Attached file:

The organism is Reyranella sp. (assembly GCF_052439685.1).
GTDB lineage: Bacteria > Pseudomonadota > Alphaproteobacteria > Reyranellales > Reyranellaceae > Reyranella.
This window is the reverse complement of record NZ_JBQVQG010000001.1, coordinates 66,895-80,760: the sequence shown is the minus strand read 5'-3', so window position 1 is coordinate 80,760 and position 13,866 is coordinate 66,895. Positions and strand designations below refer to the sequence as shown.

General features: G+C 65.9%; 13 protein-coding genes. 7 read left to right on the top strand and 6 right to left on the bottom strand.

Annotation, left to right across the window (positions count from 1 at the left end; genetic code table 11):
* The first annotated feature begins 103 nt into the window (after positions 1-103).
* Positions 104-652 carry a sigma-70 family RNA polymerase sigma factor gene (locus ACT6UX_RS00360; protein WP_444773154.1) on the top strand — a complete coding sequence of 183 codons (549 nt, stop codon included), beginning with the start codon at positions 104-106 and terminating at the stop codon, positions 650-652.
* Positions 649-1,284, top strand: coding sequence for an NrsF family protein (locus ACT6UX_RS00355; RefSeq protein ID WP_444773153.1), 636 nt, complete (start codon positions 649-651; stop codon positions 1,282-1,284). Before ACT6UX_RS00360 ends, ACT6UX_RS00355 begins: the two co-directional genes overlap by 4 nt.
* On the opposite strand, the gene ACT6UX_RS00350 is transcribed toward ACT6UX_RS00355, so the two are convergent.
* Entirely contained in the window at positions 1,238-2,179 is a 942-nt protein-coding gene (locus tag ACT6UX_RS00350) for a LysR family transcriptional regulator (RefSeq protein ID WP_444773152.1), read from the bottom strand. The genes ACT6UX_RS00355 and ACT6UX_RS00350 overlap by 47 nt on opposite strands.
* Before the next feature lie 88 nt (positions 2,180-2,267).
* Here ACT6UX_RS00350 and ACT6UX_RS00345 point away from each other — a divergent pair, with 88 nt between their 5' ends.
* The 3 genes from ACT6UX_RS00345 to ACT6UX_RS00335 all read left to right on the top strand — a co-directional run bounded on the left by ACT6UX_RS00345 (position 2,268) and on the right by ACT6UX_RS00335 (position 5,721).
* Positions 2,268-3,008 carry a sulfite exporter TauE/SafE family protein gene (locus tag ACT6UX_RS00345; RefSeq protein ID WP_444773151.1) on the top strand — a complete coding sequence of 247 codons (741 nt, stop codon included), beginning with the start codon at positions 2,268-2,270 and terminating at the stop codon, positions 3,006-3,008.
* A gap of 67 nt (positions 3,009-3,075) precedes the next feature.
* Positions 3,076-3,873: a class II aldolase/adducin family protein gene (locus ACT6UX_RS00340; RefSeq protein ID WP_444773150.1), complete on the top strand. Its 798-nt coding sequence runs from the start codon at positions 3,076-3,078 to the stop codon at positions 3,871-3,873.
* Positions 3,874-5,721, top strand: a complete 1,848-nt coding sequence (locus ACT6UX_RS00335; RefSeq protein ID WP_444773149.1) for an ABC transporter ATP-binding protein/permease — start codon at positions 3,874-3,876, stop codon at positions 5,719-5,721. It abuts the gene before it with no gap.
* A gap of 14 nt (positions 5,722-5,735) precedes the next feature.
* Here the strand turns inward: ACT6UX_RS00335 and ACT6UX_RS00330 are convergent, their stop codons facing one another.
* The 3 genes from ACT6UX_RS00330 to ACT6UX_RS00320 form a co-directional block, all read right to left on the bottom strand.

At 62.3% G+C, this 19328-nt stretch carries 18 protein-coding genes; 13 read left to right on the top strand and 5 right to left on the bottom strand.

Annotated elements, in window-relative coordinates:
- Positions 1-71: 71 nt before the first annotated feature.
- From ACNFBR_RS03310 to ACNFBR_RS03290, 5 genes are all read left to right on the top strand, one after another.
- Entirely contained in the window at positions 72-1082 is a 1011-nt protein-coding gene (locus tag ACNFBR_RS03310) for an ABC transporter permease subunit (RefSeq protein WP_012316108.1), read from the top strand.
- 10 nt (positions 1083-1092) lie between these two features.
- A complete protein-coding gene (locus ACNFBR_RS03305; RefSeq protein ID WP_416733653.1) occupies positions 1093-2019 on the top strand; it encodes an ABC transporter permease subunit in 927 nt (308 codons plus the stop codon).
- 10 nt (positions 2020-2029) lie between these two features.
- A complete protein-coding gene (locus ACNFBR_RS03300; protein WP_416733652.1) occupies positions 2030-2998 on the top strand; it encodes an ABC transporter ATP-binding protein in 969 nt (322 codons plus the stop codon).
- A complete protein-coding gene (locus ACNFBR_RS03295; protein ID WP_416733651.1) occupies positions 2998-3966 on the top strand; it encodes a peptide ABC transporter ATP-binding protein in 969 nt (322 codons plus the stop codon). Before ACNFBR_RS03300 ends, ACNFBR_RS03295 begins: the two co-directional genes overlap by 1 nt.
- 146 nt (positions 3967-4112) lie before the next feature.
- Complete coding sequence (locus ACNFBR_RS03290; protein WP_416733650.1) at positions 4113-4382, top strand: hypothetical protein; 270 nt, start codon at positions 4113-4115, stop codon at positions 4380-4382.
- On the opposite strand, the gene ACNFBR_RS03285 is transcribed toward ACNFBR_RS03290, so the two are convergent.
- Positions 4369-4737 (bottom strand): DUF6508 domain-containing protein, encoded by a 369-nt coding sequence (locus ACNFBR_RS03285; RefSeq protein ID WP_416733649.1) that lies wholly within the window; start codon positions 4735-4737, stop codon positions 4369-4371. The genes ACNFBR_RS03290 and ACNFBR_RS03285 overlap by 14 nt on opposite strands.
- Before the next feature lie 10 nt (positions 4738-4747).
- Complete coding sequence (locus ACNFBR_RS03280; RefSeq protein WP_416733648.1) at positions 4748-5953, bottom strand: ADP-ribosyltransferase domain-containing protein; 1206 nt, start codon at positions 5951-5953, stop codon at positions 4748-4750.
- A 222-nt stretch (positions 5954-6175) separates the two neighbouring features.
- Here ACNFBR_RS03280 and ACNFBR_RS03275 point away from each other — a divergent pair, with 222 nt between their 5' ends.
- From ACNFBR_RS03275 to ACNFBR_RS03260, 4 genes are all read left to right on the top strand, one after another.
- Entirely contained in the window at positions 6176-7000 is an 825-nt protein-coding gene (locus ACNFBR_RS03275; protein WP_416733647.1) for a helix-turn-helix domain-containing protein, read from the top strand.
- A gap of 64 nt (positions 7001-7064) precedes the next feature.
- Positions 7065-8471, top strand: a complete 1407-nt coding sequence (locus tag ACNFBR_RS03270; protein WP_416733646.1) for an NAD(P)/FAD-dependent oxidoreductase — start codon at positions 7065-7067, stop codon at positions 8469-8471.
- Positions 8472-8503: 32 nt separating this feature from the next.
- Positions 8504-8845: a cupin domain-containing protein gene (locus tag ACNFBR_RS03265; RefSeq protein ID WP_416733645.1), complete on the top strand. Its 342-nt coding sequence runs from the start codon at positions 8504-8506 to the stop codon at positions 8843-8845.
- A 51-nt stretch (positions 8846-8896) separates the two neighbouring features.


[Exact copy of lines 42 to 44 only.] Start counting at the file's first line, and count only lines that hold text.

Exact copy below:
- Positions 7065-8471, top strand: a complete 1407-nt coding sequence (locus tag ACNFBR_RS03270; protein WP_416733646.1) for an NAD(P)/FAD-dependent oxidoreductase — start codon at positions 7065-7067, stop codon at positions 8469-8471.
- Positions 8472-8503: 32 nt separating this feature from the next.
- Positions 8504-8845: a cupin domain-containing protein gene (locus tag ACNFBR_RS03265; RefSeq protein ID WP_416733645.1), complete on the top strand. Its 342-nt coding sequence runs from the start codon at positions 8504-8506 to the stop codon at positions 8843-8845.